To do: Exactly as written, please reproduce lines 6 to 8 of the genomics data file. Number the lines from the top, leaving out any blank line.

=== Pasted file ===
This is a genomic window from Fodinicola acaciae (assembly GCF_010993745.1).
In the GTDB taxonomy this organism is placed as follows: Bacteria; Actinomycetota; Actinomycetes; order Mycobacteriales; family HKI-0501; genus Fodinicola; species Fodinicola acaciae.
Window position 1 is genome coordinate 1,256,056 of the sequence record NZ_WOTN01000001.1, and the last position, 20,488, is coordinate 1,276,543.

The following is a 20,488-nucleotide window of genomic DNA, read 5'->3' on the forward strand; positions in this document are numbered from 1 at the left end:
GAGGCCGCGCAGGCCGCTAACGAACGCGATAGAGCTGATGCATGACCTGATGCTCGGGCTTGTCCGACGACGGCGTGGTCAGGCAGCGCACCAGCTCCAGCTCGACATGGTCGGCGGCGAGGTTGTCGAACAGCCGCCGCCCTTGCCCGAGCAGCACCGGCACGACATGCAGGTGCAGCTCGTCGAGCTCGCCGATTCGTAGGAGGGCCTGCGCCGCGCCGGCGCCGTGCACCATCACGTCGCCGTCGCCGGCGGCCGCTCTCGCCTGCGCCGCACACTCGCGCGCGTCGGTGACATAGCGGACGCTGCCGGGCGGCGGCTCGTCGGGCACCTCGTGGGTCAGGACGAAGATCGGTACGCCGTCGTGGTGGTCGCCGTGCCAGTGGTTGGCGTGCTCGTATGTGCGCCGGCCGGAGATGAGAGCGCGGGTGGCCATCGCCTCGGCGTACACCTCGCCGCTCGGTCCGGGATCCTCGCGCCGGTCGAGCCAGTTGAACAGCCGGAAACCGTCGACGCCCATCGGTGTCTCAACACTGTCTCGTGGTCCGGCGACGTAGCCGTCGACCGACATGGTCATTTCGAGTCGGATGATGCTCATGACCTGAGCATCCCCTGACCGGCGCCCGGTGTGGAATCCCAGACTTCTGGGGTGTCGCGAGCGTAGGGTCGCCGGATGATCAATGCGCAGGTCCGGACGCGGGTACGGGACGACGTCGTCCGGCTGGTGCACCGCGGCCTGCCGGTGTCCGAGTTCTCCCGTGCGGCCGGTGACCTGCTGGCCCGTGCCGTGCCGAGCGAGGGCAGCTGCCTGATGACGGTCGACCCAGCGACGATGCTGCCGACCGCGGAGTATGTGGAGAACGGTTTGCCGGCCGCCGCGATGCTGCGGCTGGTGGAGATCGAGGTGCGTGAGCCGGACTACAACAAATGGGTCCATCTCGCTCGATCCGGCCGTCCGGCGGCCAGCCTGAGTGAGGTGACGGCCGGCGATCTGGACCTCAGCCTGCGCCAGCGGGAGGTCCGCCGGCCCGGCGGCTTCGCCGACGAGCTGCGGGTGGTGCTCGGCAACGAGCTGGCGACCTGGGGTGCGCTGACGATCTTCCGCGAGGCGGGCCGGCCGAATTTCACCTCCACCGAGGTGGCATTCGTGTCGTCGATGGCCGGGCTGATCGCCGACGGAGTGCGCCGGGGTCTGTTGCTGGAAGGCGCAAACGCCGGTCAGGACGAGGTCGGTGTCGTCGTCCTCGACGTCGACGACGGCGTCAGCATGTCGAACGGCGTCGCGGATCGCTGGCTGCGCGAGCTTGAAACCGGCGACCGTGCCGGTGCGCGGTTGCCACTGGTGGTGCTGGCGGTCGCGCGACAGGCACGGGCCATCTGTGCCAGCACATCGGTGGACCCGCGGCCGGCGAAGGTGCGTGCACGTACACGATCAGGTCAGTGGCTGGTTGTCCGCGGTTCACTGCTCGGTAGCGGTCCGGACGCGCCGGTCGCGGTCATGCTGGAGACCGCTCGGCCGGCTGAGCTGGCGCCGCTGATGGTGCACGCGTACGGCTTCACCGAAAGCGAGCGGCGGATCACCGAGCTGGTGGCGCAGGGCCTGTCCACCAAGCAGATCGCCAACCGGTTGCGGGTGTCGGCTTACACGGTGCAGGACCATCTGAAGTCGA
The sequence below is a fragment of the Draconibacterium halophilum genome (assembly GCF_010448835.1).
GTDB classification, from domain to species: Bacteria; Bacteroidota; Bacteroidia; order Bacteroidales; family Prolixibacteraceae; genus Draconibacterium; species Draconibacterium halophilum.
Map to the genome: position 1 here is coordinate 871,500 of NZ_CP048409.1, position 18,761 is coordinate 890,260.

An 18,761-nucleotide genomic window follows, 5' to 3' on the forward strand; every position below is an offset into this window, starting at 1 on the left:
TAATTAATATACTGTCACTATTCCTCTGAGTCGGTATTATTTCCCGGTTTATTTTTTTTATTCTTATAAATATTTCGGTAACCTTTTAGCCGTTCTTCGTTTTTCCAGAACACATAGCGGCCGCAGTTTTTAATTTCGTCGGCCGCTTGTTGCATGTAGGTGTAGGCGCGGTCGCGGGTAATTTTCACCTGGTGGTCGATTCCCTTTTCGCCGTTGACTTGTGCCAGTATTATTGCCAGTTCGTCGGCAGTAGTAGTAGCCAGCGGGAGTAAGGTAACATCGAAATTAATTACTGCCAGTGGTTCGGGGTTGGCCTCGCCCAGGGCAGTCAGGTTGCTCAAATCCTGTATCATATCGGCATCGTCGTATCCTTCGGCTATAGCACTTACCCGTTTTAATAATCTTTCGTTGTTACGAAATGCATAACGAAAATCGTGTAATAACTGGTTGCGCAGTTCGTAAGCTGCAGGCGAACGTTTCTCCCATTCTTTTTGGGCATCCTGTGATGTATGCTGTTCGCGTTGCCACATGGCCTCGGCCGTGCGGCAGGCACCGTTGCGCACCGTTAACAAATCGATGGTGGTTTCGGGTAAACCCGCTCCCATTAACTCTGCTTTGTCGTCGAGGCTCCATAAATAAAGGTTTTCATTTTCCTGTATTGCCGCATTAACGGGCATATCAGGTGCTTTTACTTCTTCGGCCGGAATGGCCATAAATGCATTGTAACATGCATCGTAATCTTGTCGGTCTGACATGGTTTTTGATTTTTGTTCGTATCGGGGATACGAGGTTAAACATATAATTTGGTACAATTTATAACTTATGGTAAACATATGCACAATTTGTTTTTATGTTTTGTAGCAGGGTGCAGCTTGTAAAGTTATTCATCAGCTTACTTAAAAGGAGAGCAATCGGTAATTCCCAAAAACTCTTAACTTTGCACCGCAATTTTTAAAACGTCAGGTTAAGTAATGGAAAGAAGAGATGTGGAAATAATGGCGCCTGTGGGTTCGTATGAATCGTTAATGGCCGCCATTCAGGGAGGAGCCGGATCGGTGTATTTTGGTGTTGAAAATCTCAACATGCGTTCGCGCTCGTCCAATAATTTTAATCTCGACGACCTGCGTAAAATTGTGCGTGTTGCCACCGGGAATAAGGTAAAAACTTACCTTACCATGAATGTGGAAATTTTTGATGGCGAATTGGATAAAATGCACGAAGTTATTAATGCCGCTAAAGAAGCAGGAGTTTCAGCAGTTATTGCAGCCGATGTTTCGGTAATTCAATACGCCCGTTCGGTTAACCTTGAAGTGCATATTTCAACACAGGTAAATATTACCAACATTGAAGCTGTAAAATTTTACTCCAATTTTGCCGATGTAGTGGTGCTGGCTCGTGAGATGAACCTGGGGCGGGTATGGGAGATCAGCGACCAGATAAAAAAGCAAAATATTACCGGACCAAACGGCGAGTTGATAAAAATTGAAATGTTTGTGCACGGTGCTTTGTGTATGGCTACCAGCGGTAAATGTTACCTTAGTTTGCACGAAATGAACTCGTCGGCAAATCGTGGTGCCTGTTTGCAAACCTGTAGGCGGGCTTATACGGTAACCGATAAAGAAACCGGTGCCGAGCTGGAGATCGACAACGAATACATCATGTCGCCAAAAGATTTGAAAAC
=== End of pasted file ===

The sequence below is a fragment of the Draconibacterium halophilum genome (assembly GCF_010448835.1).
GTDB classification, from domain to species: Bacteria; Bacteroidota; Bacteroidia; order Bacteroidales; family Prolixibacteraceae; genus Draconibacterium; species Draconibacterium halophilum.
Map to the genome: position 1 here is coordinate 871,500 of NZ_CP048409.1, position 18,761 is coordinate 890,260.